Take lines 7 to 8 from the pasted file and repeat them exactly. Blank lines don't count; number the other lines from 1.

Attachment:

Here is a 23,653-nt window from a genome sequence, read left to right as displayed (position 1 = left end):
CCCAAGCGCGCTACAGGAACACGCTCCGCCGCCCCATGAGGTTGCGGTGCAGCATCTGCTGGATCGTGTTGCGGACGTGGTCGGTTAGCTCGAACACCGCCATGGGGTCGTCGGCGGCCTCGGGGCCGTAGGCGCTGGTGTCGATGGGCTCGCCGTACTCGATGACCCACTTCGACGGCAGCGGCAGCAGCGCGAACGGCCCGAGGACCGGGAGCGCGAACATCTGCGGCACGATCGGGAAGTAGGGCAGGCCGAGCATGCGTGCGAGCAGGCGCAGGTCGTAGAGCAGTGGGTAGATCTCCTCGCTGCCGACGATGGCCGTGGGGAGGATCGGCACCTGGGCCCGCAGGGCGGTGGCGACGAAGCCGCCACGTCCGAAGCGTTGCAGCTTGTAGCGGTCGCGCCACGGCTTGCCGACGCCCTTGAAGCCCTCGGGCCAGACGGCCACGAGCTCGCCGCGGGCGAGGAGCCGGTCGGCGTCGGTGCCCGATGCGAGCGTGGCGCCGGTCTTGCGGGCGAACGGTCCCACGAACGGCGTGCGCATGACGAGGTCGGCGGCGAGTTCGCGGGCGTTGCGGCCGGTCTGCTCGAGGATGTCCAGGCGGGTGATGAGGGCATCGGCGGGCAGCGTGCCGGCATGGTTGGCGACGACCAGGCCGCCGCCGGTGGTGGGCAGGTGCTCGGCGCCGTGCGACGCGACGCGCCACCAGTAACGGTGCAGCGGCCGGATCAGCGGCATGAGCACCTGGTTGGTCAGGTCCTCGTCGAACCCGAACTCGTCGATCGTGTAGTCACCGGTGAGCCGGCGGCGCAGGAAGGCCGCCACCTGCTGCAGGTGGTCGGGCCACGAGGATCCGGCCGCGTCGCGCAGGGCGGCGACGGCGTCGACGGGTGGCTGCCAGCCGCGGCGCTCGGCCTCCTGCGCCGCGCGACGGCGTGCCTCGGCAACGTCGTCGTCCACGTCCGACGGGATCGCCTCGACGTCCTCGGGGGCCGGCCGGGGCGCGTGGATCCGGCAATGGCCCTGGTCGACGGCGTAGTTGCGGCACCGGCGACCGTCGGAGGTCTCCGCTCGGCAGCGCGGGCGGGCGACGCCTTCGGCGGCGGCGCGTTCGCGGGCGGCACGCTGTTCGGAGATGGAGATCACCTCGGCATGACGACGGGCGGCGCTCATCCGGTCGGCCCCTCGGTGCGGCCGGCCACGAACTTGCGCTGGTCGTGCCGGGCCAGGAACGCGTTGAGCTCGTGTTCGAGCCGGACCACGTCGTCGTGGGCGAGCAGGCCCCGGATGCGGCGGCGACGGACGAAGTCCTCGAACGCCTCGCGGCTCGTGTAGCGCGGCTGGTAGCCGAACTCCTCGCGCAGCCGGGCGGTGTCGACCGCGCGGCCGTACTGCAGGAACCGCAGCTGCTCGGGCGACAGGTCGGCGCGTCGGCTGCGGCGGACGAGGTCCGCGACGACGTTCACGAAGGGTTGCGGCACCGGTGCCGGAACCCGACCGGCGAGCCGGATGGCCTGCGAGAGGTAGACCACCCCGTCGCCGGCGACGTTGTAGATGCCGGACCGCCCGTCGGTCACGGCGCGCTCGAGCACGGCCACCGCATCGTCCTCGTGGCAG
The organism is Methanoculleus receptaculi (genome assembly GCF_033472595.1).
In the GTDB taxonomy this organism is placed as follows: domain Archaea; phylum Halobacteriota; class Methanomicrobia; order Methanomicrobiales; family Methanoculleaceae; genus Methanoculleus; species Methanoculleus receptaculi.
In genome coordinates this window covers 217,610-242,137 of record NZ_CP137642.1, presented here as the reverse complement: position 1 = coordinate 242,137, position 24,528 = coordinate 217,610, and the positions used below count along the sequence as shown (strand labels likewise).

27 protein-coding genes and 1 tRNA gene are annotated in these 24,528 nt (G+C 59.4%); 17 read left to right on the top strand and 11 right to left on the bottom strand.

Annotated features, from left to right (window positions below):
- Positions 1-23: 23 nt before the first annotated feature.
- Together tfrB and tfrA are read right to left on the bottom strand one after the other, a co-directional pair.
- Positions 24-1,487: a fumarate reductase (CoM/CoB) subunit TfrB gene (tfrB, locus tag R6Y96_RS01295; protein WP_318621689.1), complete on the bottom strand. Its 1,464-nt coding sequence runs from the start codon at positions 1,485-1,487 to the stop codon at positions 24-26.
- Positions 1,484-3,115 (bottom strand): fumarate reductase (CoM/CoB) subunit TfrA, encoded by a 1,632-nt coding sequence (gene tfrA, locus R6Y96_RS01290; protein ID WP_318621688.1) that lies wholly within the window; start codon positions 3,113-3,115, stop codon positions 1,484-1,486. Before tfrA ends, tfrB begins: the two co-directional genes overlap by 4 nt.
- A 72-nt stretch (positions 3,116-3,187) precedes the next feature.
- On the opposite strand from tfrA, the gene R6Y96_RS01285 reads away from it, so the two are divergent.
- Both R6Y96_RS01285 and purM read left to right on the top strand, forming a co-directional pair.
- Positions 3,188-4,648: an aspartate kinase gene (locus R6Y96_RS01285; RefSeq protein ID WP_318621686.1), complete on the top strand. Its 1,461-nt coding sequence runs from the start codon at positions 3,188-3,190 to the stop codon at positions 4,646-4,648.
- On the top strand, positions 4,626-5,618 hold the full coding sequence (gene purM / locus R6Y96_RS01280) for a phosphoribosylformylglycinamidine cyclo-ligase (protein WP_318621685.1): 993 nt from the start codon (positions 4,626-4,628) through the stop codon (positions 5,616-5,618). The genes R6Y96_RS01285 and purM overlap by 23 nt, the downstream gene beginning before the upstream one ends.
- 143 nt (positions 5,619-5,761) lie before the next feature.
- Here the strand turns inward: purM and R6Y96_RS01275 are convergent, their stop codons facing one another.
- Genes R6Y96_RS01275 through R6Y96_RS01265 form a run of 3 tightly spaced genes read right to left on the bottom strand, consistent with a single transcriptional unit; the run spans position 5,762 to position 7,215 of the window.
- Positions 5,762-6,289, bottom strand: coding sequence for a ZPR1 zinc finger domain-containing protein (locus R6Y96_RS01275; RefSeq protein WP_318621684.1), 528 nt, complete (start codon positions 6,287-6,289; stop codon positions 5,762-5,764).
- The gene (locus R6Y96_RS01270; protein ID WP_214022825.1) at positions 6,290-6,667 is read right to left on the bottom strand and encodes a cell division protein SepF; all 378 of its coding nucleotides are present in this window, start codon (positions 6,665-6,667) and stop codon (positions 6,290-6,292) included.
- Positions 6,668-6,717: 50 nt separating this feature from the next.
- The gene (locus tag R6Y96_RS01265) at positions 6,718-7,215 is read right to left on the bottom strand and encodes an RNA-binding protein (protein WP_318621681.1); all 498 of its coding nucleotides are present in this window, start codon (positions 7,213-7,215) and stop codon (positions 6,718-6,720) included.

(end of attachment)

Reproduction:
Annotated features, from left to right (window positions below):
- Positions 1-23: 23 nt before the first annotated feature.